Your anxious negative thoughts are not factual. In fact, they are often based on limiting beliefs, negative patterns of thinking, or fears.
As humans, we have a negativity bias. This means that we are more likely to notice and remember negative experiences and thoughts. This can be beneficial as a form of protection, because it can be important to remember negative experiences so they don’t happen again.
It was helpful when we were living as hunter-gatherers to remember which berries were poisonous, or where dangerous animals tended to roam in order to survive.
The negativity bias becomes harmful when it prevents us from noticing the positive, and from living our lives fully.
Anxious negative thoughts are the inaccurate thoughts that are used to reinforce your difficult emotions. Each and every person has experienced one or more of the cognitive distortions that follow. Whether they have come about from experience, culture, or your own internal fears, they can distort your perception and view of the world to one that is not accurate.
As a result, you will be feeling and acting upon anxious negative thoughts that are not reflective of reality. You can never be completely unbiased, but you can start to become more aware of how you get in your own way so that you can move forward with your goals, and start to be more appreciative of the enjoyable moments in your life.
Identify Your Anxious Negative Thoughts
Making things out to be bigger than they really are. For example, you may think your mistakes are bigger or more significant than they actually are. We are often our own worst critics.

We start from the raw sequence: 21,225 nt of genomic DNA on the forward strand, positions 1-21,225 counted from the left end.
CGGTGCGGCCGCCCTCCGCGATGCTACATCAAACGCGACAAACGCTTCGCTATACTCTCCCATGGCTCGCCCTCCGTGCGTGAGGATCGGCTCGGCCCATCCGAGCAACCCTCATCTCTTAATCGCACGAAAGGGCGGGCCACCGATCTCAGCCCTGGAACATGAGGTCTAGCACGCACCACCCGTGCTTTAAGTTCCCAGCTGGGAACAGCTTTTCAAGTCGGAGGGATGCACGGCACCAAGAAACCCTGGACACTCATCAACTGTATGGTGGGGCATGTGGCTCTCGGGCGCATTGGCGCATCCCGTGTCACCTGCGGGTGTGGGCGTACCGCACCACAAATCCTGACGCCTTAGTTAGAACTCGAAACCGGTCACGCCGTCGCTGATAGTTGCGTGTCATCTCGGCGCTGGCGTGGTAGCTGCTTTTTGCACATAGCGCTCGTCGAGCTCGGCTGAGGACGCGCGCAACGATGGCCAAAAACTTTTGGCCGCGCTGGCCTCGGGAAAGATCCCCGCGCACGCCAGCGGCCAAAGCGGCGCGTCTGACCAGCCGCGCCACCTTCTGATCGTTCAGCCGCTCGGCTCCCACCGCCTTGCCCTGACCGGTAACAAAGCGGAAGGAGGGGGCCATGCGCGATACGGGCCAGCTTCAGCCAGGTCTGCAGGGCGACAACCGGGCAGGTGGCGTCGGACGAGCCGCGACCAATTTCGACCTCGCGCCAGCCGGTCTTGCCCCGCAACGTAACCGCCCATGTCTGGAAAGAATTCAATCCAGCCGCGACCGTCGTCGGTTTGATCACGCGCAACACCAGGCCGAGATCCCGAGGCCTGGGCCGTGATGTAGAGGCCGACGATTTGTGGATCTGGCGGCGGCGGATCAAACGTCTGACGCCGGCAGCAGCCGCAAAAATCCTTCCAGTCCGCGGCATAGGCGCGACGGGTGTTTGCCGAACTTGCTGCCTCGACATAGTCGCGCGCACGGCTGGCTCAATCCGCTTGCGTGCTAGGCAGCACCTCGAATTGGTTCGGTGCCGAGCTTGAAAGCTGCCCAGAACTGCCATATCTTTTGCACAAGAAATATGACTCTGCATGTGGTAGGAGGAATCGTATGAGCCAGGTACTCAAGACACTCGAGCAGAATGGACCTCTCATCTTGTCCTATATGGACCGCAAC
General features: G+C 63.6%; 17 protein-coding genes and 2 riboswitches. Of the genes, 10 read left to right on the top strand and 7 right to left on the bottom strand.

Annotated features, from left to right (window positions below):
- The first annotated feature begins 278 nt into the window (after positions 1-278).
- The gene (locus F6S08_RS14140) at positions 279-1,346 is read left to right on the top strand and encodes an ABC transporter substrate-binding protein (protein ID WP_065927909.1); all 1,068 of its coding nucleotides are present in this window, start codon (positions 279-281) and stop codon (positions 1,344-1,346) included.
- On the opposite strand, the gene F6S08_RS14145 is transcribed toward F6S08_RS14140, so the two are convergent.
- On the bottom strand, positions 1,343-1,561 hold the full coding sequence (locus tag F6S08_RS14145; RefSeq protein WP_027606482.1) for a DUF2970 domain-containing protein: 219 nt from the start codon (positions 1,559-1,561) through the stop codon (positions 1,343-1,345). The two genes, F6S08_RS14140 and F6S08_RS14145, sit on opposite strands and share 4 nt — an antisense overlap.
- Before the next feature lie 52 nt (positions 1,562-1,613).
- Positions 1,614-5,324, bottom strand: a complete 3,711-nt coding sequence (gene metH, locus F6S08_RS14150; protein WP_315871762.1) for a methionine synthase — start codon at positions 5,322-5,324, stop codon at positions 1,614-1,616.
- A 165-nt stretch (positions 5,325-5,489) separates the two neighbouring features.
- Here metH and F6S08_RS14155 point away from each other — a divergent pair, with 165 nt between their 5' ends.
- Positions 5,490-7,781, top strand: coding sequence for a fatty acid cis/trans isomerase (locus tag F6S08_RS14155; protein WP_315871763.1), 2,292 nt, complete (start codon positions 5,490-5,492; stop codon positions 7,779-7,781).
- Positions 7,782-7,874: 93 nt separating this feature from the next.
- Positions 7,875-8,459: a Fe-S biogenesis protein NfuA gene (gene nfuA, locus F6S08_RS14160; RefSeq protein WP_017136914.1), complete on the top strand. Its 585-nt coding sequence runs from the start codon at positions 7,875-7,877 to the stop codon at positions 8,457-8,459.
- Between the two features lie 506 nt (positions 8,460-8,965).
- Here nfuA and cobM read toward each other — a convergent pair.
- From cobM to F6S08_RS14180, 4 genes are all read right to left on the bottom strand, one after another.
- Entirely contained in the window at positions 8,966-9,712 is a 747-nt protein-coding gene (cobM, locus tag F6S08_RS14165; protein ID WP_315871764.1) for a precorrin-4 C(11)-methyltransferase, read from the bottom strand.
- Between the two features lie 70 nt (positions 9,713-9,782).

Making things out to be smaller or less important than they actually are. For example, you may minimize your accomplishments or strengths as not being as important as they actually are. This is more than being humble, but it is downplaying your achievements as a result of not feeling confident.
Seeing only the worst possible outcome of a situation. For example, assuming that your significant other has been in a serious accident when they are not answering their phone, instead of the more likely reason that they are busy.
Making generalizations from one or a few events. For example, “the past two times I presented in class I made mistakes, therefore I am probably going to make a mistake next time.”
This can also be called superstitious thinking. The belief that certain acts will influence unrelated situations. For example, if you don’t check the doorknob twice before leaving your house, something bad will happen.
Taking responsibility for or believing you are responsible for events outside of your control. For example, “my boss is acting annoyed so it must be because of something I did wrong.”
Jumping To Conclusions
Drawing a conclusion about a situation or event with little or no evidence. For example, “I am going to fail this test because I’m not smart.”
When you make an assumption about what another person is thinking without actually knowing. People do this often as a way of trying to read other people to determine how to act. But, often you can be wrong unless you actually ask the person how they are feeling. For example, “my coworker didn’t say ‘good morning’ to me today, so he probably doesn’t like me.”
Assuming an event will turn out badly without adequate evidence. For example, “I have a new mole on my skin. When I go to the doctor they will probably tell me that it’s skin cancer.”